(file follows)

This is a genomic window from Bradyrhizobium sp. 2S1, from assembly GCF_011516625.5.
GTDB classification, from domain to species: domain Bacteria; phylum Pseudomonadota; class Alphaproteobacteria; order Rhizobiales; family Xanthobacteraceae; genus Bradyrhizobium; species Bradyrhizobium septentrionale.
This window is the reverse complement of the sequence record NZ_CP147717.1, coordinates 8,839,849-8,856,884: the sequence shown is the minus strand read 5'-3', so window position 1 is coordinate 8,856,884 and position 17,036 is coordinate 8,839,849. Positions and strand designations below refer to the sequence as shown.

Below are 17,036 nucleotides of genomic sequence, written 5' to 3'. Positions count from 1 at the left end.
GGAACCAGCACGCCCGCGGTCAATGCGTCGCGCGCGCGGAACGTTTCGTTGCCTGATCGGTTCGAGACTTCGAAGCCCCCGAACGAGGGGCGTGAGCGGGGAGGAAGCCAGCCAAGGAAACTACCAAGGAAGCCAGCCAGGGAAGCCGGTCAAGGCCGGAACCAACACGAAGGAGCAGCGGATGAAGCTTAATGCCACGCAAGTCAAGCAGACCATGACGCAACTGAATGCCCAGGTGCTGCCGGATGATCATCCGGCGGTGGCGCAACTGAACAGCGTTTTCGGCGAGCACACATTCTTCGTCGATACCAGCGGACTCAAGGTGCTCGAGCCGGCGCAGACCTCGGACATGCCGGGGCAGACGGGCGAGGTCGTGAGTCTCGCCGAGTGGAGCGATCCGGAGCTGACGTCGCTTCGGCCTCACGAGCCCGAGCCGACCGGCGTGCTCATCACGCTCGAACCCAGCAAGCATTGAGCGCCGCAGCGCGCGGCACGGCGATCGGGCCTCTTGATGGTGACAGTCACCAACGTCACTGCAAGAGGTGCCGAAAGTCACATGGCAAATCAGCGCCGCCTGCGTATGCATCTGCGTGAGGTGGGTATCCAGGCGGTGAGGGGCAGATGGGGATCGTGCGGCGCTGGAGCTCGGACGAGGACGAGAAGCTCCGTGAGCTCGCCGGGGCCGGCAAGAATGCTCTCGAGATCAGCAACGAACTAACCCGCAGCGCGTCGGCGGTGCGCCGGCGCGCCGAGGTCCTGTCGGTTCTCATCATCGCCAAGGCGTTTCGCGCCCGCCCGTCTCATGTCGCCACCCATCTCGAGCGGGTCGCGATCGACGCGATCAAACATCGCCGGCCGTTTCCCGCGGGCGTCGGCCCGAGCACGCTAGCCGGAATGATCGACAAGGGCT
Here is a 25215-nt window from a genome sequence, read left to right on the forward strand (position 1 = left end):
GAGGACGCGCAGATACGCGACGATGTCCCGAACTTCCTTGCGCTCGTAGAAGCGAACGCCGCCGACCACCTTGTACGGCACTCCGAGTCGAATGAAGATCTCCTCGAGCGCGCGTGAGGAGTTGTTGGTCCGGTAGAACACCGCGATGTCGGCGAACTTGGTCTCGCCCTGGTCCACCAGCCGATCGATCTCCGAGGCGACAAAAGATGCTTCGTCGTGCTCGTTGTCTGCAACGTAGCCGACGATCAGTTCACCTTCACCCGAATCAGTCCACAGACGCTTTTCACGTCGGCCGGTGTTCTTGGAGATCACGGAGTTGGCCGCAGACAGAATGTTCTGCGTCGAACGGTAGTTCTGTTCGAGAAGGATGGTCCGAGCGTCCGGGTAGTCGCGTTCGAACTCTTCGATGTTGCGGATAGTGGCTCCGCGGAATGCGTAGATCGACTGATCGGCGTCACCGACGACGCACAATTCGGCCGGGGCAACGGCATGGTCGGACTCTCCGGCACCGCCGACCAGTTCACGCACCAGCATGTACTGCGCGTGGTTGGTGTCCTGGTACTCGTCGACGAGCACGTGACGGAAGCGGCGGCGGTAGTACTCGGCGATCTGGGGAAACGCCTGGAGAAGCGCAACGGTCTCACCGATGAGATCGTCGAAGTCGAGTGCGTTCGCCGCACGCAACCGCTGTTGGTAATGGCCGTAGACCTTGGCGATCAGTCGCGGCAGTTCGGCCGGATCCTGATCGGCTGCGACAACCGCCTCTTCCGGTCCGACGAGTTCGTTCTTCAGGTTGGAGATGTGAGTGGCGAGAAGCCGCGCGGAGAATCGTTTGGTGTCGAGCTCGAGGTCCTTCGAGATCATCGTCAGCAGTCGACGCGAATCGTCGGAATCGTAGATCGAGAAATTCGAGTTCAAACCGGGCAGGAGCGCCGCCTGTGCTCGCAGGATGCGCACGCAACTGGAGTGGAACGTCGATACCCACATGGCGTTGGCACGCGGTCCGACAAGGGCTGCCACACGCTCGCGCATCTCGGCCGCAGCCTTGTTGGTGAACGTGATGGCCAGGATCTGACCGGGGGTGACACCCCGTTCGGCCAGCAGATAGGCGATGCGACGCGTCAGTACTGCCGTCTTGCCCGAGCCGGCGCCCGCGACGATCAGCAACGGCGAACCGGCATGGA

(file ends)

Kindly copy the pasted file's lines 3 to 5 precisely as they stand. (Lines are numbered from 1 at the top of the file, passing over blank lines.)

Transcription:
This window is the reverse complement of the sequence record NZ_CP147717.1, coordinates 8,839,849-8,856,884: the sequence shown is the minus strand read 5'-3', so window position 1 is coordinate 8,856,884 and position 17,036 is coordinate 8,839,849. Positions and strand designations below refer to the sequence as shown.

Below are 17,036 nucleotides of genomic sequence, written 5' to 3'. Positions count from 1 at the left end.
GGAACCAGCACGCCCGCGGTCAATGCGTCGCGCGCGCGGAACGTTTCGTTGCCTGATCGGTTCGAGACTTCGAAGCCCCCGAACGAGGGGCGTGAGCGGGGAGGAAGCCAGCCAAGGAAACTACCAAGGAAGCCAGCCAGGGAAGCCGGTCAAGGCCGGAACCAACACGAAGGAGCAGCGGATGAAGCTTAATGCCACGCAAGTCAAGCAGACCATGACGCAACTGAATGCCCAGGTGCTGCCGGATGATCATCCGGCGGTGGCGCAACTGAACAGCGTTTTCGGCGAGCACACATTCTTCGTCGATACCAGCGGACTCAAGGTGCTCGAGCCGGCGCAGACCTCGGACATGCCGGGGCAGACGGGCGAGGTCGTGAGTCTCGCCGAGTGGAGCGATCCGGAGCTGACGTCGCTTCGGCCTCACGAGCCCGAGCCGACCGGCGTGCTCATCACGCTCGAACCCAGCAAGCATTGAGCGCCGCAGCGCGCGGCACGGCGATCGGGCCTCTTGATGGTGACAGTCACCAACGTCACTGCAAGAGGTGCCGAAAGTCACATGGCAAATCAGCGCCGCCTGCGTATGCATCTGCGTGAGGTGGGTATCCAGGCGGTGAGGGGCAGATGGGGATCGTGCGGCGCTGGAGCTCGGACGAGGACGAGAAGCTCCGTGAGCTCGCCGGGGCCGGCAAGAATGCTCTCGAGATCAGCAACGAACTAACCCGCAGCGCGTCGGCGGTGCGCCGGCGCGCCGAGGTCCTGTCGGTTCTCATCATCGCCAAGGCGTTTCGCGCCCGCCCGTCTCATGTCGCCACCCATCTCGAGCGGGTCGCGATCGACGCGATCAAACATCGCCGGCCGTTTCCCGCGGGCGTCGGCCCGAGCACGCTAGCCGGAATGATCGACAAGGGCT